A beautiful showgirl, name "the Canary" is a scheming nightclub singer. Blackmailing is her game and with that she ends up dead. But who killed "the Canary". All the suspects knew and were ... See full summary »
Sally was an orphan who got her name from the telephone exchange where she was abandoned as a baby. In the orphanage, she discovered the joy of dancing and has been practicing since. ... See full summary »
John Francis Dillon
Joe E. Brown
The zany plot follows nitwit Gracie Allen trying to help master sleuth Philo Vance solve a murder. Allen's uncle fixes her up with Bill at a company picnic. When the two go out to a ... See full summary »
At the end of each year, the extremely wealthy but odious Greene family gets together at the spooky old family castle to establish terms of a will, though they despise each other. This year... See full summary »
Fibber McGee enlists the help of Edgar Bergen and Charlie McCarthy in enticing an aircraft manufacturer to build a factory in the small town of Wistful Vista. Based on the "Fibber McGee and... See full summary »
Someone has shot and killed Lowe Hammle and everyone at his 22 room apartment is a suspect. The reasons are as varied as the number of people there. There is Dr. Garden, whose son Floyd was killed at the track in a mysterious way which is thought to be a suicide. There is Mrs. Fenwicke-Ralston who was supposed to complete a deal on a horse. There is the blackmailing Nurse Beeton and the niece Zalia, who knows that Uncle is trying to break up her relationship with Woode. Since there is no powder marks on the body, Vance knows that it is murder and believes that a woman did the job. But he has to find the killer and the motive. Written by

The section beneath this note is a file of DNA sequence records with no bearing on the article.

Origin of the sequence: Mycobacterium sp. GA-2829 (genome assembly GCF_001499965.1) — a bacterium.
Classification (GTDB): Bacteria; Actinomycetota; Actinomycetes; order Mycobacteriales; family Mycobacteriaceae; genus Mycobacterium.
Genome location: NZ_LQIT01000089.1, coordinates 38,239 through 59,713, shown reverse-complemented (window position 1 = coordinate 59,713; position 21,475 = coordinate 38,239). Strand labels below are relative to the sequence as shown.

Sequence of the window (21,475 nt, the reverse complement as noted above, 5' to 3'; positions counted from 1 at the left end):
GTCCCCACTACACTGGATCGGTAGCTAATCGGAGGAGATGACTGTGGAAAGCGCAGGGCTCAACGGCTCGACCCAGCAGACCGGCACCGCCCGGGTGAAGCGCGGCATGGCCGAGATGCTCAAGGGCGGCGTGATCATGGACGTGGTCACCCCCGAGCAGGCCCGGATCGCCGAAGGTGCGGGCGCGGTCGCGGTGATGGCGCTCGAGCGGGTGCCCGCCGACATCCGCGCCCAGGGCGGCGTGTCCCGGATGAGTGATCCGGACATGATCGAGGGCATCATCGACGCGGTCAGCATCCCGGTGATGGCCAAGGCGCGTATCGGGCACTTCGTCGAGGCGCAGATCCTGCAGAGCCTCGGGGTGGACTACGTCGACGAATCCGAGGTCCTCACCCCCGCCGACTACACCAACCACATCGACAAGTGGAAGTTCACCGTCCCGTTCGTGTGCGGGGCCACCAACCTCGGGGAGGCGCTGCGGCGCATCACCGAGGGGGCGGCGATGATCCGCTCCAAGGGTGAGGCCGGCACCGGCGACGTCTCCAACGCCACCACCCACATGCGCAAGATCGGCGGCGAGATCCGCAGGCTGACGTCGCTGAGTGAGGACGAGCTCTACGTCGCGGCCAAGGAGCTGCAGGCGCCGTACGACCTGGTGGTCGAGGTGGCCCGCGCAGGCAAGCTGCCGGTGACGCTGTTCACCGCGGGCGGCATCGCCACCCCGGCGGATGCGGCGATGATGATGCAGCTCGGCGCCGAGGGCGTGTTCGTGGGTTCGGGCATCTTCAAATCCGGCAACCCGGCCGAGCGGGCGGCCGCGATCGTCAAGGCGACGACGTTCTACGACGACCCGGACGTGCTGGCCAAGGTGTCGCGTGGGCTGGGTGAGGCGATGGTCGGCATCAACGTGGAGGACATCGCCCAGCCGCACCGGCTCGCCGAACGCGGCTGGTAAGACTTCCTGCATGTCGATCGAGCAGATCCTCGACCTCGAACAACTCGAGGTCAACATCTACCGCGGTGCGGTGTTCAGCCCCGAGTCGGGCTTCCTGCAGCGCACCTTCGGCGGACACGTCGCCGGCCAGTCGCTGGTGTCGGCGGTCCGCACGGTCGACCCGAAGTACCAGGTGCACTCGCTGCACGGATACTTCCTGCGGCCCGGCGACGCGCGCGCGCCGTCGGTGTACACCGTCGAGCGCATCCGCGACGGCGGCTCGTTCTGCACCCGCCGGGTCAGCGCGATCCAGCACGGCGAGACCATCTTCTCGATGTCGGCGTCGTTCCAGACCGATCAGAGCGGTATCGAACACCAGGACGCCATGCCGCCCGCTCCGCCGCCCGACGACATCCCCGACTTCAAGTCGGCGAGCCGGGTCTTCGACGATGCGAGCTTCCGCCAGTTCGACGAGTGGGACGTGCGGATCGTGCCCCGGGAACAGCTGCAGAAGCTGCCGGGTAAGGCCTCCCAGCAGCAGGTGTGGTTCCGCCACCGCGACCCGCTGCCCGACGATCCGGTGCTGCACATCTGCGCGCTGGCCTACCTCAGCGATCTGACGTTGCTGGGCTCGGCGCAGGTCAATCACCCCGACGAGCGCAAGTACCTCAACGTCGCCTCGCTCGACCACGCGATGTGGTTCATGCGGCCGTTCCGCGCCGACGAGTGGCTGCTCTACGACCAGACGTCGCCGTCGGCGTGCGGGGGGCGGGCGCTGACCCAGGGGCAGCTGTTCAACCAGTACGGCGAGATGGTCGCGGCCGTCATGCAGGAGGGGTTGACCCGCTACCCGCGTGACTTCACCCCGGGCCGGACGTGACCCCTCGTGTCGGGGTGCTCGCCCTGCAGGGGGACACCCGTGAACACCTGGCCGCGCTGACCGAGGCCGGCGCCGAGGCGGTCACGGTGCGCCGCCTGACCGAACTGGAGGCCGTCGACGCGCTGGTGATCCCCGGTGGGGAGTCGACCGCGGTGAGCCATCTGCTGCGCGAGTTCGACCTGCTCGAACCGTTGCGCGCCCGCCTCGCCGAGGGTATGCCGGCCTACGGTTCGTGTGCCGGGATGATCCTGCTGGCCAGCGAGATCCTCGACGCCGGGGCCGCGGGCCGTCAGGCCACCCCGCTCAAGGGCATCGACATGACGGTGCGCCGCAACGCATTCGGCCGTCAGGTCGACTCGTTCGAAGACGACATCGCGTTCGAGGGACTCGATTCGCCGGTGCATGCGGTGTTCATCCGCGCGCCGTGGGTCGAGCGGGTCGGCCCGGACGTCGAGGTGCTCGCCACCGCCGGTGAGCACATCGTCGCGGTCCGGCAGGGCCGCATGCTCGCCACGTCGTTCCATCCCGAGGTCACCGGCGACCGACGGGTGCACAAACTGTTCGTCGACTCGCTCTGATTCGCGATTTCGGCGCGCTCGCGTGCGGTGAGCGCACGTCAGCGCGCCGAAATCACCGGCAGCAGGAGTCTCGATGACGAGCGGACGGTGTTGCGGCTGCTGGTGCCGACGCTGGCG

Tony Fontana <email@example.com>
Fred Warren as "Ah Fooey" is in studio records/casting call lists as a cast member, but he did not appear in the movie. Hollywood Reporter production charts included Robert McWade and Leonard Carey in the cast, but neither of them appeared in the movie. See more »
S.S. Van Dine must have been a shrewd businessman in dealing with Hollywood. Most of the film series' from the studio days were usually confined to one or two studios. But apparently Van Dine must have sold his rights to each book about Philo Vance one at a time. Note that Paramount, MGM, Warner Brothers, and more all released Philo Vance films. Only Tarzan seemed to get around Hollywood more.
MGM produced the Garden Murder Case and starred Edmund Lowe as the fashionable detective. Of course MGM had the screen's original Philo under contract at the time, but Bill Powell was busy doing The Thin Man at the time and I guess Louis B. Mayer decided to concentrate him there.
Edmund Lowe is a pretty acceptable Philo Vance. Lowe had started out pretty big at the tail end of the silent era with What Price Glory and then with a string of films with Victor McLaglen with their Flagg and Quirt characters. But after McLaglen got his Oscar for The Informer, Lowe seemed to fade into the B picture market.
The Garden Murder Case involves three separate victims, Douglas Walton, Gene Lockhart, and Frieda Inescourt. The sinister atmosphere around the perpetrator kind of gives it away, the mystery is really how all the killings are connected and how they are accomplished.
I will say this though. Vance takes a very big chance in exposing the villain and the last 15 minutes are worthy of Hitchcock.
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